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I have a new computer that comes with UEFI but I'm unable to use Windows 10 and Linux in dual boot, after installation of Linux+GRUB and reboot it loads Windows without showing GRUB, notice that first I install Windows and then Linux, as usual. If I erase all the disk and install only a standalone Linux the GRUB works perfectly. I don't know if the problem is related to Windows 10 or the BIOS configuration.

In the BIOS setup I have UEFI mode active, the SECURE BOOT is disabled and the boot order is USB, CD/DVD, hard disk, OS boot loader and finally network.

My hard disk is 500Gb.

I used 50Gb to install Windows (partitions generated by Windows are EFI System, Microsoft reserved, Microsoft basic data and Windows recovery)

For Linux, I created /boot/efi 500Mb, / 50Gb and swap 8Gb (no /home partition, all in / root).

FIRST TRY: I created an EFI partition mounted in /boot/efi, installed linux, GRUB is installed without errors, but after boot it loads windows instead of GRUB.

SECOND TRY: I used the EFI partition created by Windows and mounted it in /boot/efi, installed linux, GRUB is installed without errors, but after boot it still loads windows instead of GRUB.

I thought it was a problem with the Fedora distro and tried with KALI and Mint, but still the GRUB is not loading, windows always start automatically.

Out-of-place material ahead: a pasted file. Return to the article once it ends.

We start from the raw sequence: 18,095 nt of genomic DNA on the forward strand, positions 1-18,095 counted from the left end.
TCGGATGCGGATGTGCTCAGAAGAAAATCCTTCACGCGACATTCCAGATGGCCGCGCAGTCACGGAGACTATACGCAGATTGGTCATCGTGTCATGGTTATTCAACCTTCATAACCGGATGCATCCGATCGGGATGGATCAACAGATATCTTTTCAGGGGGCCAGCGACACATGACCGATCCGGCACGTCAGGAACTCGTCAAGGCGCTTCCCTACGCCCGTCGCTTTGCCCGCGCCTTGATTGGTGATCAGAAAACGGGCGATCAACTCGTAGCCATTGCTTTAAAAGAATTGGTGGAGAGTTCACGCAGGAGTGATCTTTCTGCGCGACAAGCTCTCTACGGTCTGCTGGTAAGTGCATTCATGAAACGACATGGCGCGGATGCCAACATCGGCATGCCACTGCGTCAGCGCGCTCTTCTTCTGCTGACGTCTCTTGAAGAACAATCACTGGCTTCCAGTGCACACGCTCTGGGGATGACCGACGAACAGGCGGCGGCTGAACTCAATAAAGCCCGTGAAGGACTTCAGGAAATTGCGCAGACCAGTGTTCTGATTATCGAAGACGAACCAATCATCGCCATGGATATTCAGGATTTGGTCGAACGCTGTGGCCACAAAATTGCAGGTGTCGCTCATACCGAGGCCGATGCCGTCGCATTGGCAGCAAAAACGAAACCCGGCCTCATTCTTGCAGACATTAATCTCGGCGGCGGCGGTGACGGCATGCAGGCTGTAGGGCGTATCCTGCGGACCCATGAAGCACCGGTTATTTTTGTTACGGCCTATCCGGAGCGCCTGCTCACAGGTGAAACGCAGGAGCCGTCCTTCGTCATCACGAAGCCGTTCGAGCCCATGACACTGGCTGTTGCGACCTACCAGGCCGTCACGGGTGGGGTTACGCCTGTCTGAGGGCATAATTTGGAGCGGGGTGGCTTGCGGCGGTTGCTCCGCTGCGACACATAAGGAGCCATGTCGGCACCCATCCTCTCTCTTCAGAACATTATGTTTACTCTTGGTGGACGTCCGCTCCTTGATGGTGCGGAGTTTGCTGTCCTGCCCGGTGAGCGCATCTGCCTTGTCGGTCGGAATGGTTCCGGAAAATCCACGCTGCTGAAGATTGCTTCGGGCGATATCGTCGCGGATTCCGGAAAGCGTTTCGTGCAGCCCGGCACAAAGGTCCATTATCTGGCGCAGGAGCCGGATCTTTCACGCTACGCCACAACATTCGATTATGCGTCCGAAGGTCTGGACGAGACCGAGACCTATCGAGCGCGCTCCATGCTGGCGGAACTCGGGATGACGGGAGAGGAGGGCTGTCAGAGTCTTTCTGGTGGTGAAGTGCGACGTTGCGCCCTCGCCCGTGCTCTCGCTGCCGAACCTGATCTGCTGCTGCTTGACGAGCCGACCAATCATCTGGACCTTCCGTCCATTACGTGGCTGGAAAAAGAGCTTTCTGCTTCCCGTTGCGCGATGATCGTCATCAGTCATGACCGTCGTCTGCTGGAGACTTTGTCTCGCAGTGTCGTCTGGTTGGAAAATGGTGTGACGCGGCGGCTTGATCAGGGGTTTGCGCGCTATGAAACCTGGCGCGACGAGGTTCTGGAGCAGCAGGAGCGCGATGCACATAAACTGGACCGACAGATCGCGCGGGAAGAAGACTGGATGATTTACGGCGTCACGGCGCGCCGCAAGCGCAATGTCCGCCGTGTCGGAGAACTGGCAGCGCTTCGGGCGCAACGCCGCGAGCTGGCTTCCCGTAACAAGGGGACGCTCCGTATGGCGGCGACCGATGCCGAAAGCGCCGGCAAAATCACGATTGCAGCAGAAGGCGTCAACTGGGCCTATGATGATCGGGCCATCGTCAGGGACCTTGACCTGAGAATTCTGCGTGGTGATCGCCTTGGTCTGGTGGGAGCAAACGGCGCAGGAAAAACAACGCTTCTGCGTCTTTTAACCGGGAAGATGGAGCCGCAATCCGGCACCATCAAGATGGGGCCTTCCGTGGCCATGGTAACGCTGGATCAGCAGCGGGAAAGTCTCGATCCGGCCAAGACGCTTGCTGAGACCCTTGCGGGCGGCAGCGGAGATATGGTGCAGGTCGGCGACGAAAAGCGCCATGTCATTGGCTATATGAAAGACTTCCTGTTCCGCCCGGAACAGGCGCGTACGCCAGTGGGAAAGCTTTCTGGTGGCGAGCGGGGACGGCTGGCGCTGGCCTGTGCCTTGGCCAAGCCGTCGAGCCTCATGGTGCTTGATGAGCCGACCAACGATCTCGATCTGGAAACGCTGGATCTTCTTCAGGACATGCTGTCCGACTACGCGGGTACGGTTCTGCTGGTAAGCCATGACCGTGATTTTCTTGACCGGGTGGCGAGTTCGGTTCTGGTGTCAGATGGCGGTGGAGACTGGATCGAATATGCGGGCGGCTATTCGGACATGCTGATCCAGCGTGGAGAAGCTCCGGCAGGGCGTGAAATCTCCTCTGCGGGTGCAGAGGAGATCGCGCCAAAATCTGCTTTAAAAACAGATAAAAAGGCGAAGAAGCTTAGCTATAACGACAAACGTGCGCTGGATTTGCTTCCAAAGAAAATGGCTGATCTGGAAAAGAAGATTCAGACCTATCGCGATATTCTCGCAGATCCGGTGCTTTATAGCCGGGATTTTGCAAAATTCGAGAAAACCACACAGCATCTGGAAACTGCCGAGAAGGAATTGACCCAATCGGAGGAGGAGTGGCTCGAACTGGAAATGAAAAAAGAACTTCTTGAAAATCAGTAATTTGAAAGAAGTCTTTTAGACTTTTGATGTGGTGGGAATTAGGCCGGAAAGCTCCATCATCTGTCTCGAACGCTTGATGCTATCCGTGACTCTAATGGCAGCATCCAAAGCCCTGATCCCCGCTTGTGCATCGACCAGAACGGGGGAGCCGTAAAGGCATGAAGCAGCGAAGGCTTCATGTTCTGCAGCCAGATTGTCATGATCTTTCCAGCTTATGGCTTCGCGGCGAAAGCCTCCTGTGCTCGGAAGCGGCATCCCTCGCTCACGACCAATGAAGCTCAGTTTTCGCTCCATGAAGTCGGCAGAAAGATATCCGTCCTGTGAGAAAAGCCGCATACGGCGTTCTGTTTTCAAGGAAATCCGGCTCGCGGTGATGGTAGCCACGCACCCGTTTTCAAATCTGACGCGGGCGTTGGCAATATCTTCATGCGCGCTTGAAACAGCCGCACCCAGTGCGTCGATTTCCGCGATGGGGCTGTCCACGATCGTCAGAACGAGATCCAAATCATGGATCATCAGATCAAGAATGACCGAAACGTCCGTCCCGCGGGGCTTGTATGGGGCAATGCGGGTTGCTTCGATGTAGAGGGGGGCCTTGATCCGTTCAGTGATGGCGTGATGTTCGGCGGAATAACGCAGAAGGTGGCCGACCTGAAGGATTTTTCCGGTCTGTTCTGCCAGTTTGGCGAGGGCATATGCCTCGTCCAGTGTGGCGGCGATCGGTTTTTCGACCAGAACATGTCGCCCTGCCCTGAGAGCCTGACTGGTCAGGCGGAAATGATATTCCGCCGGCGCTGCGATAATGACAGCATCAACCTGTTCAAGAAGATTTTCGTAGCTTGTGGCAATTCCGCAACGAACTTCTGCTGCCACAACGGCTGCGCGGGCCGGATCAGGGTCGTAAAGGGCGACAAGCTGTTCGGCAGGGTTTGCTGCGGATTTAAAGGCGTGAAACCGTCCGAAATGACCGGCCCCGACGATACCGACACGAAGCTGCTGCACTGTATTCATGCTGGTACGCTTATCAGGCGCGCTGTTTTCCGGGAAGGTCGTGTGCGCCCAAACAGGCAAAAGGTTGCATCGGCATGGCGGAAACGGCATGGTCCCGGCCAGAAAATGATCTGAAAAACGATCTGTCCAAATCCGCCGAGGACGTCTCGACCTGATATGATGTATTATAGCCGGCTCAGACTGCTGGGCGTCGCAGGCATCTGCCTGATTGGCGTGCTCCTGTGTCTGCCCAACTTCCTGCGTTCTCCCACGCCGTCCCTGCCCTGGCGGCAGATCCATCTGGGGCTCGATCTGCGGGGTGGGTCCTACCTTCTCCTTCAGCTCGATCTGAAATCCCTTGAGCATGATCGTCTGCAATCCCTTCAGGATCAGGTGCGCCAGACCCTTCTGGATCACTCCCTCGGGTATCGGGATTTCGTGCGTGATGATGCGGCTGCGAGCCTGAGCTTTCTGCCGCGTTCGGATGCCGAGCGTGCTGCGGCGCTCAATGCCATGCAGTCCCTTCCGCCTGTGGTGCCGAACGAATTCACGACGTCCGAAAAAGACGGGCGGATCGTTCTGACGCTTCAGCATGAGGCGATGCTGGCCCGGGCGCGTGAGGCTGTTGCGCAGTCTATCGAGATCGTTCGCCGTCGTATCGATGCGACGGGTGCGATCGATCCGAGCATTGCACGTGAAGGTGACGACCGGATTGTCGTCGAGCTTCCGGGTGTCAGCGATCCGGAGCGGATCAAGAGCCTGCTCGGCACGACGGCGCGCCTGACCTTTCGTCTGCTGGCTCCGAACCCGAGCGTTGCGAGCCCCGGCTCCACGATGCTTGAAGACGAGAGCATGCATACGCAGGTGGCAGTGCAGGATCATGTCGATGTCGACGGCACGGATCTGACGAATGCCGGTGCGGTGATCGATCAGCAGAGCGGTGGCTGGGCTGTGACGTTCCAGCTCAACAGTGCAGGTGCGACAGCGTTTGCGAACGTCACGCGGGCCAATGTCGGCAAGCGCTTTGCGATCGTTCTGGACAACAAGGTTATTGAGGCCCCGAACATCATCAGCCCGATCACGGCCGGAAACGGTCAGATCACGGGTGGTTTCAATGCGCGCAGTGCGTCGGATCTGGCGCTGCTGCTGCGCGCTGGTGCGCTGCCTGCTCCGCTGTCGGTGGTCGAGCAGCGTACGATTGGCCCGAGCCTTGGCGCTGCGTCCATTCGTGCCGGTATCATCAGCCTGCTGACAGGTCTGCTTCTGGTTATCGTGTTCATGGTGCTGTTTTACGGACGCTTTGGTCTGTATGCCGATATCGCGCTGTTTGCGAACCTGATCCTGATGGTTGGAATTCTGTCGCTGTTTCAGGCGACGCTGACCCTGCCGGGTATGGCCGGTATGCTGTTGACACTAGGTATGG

Any idea of what can be wrong? As far as I understand, Linux can coexist with Windows in a UEFI based system, but it does not work on my laptop.

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    Can you add the contents of your /boot/efi/EFI/fedora/grub.cfg? – bgregs Jan 2 '19 at 16:19
  • your grub.cfg should have a windows entry otherwise you need to let grub find other bootloaders, you did run os-prober and grub-mkconfig -o /boot/grub/grub.cfg right ? – MADforFUNandHappy Jan 2 '19 at 18:25
  • It may be useful to edit your question, adding the exact commands you run when installing/configuring GRUB, your partition listing (e.g. fdisk -l) and the mount points you had back then. Since you mentioned Fedora: did you follow the guide from it's wiki? Also, you may find useful guidance in Arch Wiki - Dual boot with Windows, which also points you to How to configure GRUB to boot Windows on UEFI. – fra-san Jan 2 '19 at 19:45
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The problem seems to be that as you installed Windows first, it's boot entry is above the Linux boot entry, which needs to be loaded for GRUB to show up. To fix this order, try following these steps:

  1. Go into your boot settings, accessible by pressing a specific key during boot (check your laptop's manual)
  2. Find the option to change the OS boot order (Most likely accessible by pressing enter on the OS boot loader entry in the boot order list).
  3. Move the Linux entry above Windows.
  4. Press the key for save & exit and reboot.

This will make Linux boot by default, and GRUB should show up, with an option to boot into windows.

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  • It should be noted that in UEFI, permanently installed operating system get their own dedicated boot entries: in addition to selecting a disk to boot from, the boot entry will also specify the ESP partition on the disk and the bootloader file within the partition. There are also in-OS command line tools to list and manipulate the boot entries: efibootmgr in Linux, and bcdedit in Windows. The firmware configuration menu ("BIOS settings") will not always allow full manipulation of UEFI boot entries. – telcoM Jan 3 '20 at 9:07